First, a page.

WEST COVINA >> Police arrested a woman Monday after she gave birth and abandoned her baby in the restroom of a West Covina sandwich shop, authorities said.
The woman went into the bathroom at Subway, 2540 S. Azusa Ave., about 8:34 a.m. And gave birth, West Covina police Lt. Dennis Patton said.
She then left the restaurant, abandoning the newborn, the lieutenant said. “She left the baby in the toilet.”
Paramedics rushed the baby to the neonatal intensive care unit of a local hospital, he said. An update on the baby’s condition was not available.
Officers quickly found the woman nearby along Amar Road, just east of Azusa Avenue, Patton said.
She was taken to a hospital for treatment, he said. She was expected to be booked on suspicion of child abandonment and attempted murder. Her identity was not immediately available.
Under California’s “Safe Surrender” law, new mothers can turn over their baby’s at any fire station or hospital, no questions asked, withing the first 72 hours of birth, so long as the child shows no signs of abuse.
COMPTON >> Sheriff’s officials announced they have arrested the mother of a newborn infant found abandoned and buried alive along a Compton bike path last month.
The baby girl was believed to be no more than two days old when she was discovered buried in a crevice and covered with asphalt and other debris about 4 p.m. Nov. 27 alongside a bike path lining a riverbed near 136th Street and Slater Avenue, sheriff’s officials said at the time.
Deputy Adam Collette found the baby after responding to reports of a baby’s cries being heard in the area, according to Sgt. Marvin Jaramilla of the sheriff’s Special Victims Bureau. She was hospitalized in stable condition.
Investigators began working to track down the baby’s parents.
“As a result of the multiple leads generated due to the public’s and media’s assistance in this case, Special Victims Bureau’s detectives were able to identify and arrest the mother of the baby who was buried in the City of Compton,” Sgt. Bob Boese of the Sheriff’s Information Bureau said.
Sheriff’s officials thanked the public for their role in helping deputies track down the infant’s mother.
Details of the arrest are to be released at a news conference in Los Angeles Monday morning. The mother’s identity was not released Sunday, nor were the charges she is expected to face.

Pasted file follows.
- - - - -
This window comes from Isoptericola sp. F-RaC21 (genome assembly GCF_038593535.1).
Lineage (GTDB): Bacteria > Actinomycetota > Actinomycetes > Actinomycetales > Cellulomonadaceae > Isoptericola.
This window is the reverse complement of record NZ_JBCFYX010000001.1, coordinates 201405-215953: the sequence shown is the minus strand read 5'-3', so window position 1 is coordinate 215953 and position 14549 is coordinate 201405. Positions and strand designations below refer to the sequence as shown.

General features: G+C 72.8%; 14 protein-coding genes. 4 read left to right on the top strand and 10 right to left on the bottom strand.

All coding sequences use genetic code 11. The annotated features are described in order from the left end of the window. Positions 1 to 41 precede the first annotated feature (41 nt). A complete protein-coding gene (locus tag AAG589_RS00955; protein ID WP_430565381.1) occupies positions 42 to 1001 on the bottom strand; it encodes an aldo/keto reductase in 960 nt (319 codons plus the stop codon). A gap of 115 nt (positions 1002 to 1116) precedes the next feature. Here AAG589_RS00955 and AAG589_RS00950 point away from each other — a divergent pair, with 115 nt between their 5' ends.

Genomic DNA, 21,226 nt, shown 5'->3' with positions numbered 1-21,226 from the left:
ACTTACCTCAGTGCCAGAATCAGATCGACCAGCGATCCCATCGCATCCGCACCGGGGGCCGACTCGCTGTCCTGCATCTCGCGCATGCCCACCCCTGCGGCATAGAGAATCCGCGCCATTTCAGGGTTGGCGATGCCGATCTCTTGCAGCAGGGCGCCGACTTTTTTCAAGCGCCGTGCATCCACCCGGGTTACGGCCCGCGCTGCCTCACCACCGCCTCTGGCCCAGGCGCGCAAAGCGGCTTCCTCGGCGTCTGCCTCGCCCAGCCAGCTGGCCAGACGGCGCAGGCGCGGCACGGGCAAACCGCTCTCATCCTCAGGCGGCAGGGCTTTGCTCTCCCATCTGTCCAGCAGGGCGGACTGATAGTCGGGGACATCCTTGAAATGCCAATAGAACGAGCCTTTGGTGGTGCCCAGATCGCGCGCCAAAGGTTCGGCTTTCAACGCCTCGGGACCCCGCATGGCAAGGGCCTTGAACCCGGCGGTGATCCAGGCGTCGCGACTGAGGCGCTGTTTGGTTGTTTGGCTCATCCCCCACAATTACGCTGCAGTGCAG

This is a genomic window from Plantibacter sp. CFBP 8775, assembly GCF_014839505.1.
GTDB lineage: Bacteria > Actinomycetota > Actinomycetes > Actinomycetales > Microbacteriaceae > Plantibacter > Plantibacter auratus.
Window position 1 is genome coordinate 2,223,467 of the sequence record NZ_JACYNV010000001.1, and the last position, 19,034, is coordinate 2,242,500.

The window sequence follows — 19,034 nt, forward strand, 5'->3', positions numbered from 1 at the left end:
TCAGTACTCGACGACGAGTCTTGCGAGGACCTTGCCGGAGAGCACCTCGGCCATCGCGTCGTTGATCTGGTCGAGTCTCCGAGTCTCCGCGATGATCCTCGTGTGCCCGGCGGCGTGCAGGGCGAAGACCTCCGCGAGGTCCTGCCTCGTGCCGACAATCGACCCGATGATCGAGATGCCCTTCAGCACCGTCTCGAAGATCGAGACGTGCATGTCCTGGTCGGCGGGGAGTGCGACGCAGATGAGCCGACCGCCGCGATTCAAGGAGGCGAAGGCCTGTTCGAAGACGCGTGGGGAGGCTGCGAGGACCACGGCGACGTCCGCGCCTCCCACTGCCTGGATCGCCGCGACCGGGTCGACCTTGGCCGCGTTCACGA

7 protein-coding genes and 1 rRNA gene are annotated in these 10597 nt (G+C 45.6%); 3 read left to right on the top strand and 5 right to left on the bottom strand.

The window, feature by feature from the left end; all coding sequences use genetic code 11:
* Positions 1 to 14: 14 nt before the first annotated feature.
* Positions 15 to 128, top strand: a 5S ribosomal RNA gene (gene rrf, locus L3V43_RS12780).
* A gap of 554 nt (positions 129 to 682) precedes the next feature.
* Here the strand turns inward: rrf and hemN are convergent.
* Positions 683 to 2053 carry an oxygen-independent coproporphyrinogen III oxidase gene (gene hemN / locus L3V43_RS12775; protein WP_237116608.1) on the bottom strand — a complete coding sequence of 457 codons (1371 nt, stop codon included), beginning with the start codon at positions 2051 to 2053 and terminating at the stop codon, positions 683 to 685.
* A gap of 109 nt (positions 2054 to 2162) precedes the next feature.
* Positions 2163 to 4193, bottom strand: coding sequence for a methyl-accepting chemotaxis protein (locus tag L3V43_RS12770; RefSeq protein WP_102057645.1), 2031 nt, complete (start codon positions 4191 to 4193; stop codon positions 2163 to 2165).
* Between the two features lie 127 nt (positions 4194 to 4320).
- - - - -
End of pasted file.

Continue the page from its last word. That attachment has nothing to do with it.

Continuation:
COMPTON >> The muffled cries of a newborn baby girl led deputies to discover the infant buried alive beneath asphalt and other debris along a Compton bike path Friday afternoon, authorities said.
The infant was believed to be 36 to 48 hours old when she was discovered about 4 p.m., buried under debris in a crevice alongside a bike path lining a riverbed near 136th Street and Slater Avenue, Los Angeles County sheriff’s officials said in a written statement. She was ultimately hospitalized in stable condition.
Deputies received reports of a baby’s cries being heard emanating from the riverbed, according to Sgt. Marvin Jaramilla of the sheriff’s Special Victims Bureau.
While searching the area, “deputies heard a baby’s muffled cry and located a
newborn baby girl buried alive under pieces of asphalt and rubble inside a crevice located along the bike path,” Jaramilla said. “Deputies removed the pieces of asphalt and debris and rescued the baby from the crevice.”
The girl was wrapped in a blanket and cold to the touch, he said. After being treated by Compton Fire Department paramedics, she was taken to a hospital where she remained under observation Saturday.
Detectives ask anyone with information regarding the abandonment to contact the Special Victims Bureau at 877-710-5273. Tips may also be submitted anonymously to L.A. Regional Crime Stoppers at 80222-8477.
Authorities reminded the public of the county’s “Safe Surrender” program, under which newborn babies showing no signs of abuse may be dropped off at hospitals and fire stations with no questions asked within 72 hours of birth. For more information, visit www.babysafela.org.
PHOTOS courtesy of the Los Angeles County Sheriff’s Department.
SAN MARINO >> A San Marino Fire Department crew delivered an impatient baby boy inside his parents’ car early Wednesday, officials said.
The mother and father tried to rush to the hospital when it became apparent their son would wait no longer to greet the world, San Marino Fire Department Capt. Dominic Petta said. They called 9-1-1 at 6:10 a.m., bringing a fire engine and an ambulance to their home in the area of Huntington and West drives within five minutes.